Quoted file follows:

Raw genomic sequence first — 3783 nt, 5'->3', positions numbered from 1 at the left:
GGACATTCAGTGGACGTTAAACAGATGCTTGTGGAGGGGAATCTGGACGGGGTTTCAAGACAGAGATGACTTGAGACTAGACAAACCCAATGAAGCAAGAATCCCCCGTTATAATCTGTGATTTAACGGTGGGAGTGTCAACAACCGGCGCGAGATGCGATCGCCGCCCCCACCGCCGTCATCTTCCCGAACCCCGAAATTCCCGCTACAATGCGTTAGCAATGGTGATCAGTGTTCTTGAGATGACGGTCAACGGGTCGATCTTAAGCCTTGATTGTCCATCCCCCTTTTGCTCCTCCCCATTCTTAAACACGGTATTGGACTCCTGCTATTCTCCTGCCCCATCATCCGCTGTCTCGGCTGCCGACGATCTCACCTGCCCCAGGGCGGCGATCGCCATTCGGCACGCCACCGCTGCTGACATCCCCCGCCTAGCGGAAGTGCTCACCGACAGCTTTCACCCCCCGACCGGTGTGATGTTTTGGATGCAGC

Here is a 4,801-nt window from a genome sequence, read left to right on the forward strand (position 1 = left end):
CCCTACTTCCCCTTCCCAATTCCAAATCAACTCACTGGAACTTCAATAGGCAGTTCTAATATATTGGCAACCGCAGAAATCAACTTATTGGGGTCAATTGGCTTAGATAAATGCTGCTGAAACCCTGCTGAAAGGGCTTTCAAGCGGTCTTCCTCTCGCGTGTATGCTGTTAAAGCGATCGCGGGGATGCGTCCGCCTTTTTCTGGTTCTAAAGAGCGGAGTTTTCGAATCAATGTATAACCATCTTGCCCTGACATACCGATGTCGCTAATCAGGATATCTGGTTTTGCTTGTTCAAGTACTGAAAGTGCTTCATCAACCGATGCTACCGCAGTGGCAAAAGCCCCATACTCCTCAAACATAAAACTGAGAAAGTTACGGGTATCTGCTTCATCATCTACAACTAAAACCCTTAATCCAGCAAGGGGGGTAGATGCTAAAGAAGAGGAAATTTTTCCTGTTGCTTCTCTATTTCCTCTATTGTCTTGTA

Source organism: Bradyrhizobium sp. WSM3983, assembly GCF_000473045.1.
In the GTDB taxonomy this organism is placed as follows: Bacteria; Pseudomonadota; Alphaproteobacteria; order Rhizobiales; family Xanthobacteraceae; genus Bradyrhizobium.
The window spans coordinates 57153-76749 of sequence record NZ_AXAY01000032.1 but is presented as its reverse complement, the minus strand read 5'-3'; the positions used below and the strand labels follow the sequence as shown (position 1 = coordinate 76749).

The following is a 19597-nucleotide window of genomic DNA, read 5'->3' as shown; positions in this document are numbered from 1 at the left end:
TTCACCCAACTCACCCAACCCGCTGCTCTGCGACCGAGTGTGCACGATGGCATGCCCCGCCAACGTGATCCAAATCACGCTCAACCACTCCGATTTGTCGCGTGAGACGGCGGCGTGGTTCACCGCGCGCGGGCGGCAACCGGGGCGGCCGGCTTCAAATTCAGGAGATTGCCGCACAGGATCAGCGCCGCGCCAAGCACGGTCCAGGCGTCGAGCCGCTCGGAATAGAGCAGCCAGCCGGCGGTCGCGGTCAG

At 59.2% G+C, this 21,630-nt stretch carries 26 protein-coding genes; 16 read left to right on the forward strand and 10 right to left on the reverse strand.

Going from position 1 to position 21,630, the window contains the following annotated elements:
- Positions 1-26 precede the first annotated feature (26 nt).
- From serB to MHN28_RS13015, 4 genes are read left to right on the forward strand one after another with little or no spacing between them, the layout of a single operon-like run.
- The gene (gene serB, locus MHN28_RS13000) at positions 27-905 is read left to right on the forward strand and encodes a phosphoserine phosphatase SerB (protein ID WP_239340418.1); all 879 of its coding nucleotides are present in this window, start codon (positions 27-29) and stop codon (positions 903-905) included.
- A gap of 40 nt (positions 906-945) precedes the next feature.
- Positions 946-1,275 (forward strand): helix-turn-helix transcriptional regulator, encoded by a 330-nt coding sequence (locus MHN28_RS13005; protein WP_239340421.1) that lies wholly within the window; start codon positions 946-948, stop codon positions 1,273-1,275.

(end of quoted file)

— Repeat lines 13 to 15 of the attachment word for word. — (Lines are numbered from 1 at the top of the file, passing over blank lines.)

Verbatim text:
- From serB to MHN28_RS13015, 4 genes are read left to right on the forward strand one after another with little or no spacing between them, the layout of a single operon-like run.
- The gene (gene serB, locus MHN28_RS13000) at positions 27-905 is read left to right on the forward strand and encodes a phosphoserine phosphatase SerB (protein ID WP_239340418.1); all 879 of its coding nucleotides are present in this window, start codon (positions 27-29) and stop codon (positions 903-905) included.
- A gap of 40 nt (positions 906-945) precedes the next feature.